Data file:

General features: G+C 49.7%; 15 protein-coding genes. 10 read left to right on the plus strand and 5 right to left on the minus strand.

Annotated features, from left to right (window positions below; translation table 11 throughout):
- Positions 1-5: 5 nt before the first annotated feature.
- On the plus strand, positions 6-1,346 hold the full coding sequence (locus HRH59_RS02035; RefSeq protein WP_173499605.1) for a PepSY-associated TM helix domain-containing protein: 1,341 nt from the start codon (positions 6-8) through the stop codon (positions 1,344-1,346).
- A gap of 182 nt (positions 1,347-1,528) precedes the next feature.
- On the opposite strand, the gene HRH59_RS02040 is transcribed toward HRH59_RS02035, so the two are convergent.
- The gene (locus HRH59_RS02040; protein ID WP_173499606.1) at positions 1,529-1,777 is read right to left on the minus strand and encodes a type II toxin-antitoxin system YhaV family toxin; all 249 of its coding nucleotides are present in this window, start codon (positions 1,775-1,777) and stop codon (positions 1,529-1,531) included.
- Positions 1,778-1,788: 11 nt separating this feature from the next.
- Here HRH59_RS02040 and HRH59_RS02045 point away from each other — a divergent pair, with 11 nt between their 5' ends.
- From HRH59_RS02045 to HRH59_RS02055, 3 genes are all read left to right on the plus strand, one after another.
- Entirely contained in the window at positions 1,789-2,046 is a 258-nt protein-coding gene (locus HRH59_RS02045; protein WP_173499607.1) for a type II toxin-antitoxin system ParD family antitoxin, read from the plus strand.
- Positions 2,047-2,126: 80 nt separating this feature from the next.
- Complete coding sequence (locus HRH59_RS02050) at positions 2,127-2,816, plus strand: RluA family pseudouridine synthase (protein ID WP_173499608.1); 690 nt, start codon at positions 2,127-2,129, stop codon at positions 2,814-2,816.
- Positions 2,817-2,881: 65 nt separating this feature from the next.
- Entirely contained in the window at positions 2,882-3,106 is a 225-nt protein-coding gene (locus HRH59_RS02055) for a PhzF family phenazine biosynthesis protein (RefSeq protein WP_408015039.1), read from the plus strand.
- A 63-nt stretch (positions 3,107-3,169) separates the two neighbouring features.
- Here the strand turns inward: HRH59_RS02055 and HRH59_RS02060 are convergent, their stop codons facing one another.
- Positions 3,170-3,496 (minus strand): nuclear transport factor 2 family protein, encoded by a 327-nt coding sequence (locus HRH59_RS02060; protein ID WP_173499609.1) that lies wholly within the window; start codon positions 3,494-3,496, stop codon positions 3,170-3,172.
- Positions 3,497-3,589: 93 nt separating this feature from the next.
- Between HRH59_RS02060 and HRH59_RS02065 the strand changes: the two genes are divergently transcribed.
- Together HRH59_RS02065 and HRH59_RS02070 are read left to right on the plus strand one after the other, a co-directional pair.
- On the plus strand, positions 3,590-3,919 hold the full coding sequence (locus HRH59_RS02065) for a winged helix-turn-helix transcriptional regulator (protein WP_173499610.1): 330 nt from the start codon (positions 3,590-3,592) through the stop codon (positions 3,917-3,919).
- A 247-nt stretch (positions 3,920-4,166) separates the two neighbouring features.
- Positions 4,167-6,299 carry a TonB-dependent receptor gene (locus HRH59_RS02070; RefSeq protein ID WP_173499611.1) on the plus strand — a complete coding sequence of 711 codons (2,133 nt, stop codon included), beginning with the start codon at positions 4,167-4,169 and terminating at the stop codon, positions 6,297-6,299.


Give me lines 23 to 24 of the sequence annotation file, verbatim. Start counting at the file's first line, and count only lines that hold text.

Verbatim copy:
- A 247-nt stretch (positions 3,920-4,166) separates the two neighbouring features.
- Positions 4,167-6,299 carry a TonB-dependent receptor gene (locus HRH59_RS02070; RefSeq protein ID WP_173499611.1) on the plus strand — a complete coding sequence of 711 codons (2,133 nt, stop codon included), beginning with the start codon at positions 4,167-4,169 and terminating at the stop codon, positions 6,297-6,299.